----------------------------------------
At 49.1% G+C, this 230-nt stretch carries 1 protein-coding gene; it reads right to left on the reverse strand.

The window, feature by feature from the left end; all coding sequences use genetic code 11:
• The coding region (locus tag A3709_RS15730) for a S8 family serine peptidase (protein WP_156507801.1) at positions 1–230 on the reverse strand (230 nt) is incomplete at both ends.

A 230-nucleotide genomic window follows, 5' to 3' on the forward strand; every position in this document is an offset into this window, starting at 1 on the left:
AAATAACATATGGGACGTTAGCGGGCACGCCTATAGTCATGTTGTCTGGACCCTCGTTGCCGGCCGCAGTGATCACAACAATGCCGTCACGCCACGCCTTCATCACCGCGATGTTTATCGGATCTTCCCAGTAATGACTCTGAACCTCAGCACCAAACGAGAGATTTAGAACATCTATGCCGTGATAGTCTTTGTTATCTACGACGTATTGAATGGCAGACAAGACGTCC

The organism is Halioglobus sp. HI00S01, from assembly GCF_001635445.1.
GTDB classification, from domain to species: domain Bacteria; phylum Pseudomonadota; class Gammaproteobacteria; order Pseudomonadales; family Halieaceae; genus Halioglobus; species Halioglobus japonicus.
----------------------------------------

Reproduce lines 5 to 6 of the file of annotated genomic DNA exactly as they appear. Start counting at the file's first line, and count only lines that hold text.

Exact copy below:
AAATAACATATGGGACGTTAGCGGGCACGCCTATAGTCATGTTGTCTGGACCCTCGTTGCCGGCCGCAGTGATCACAACAATGCCGTCACGCCACGCCTTCATCACCGCGATGTTTATCGGATCTTCCCAGTAATGACTCTGAACCTCAGCACCAAACGAGAGATTTAGAACATCTATGCCGTGATAGTCTTTGTTATCTACGACGTATTGAATGGCAGACAAGACGTCC

The organism is Halioglobus sp. HI00S01, from assembly GCF_001635445.1.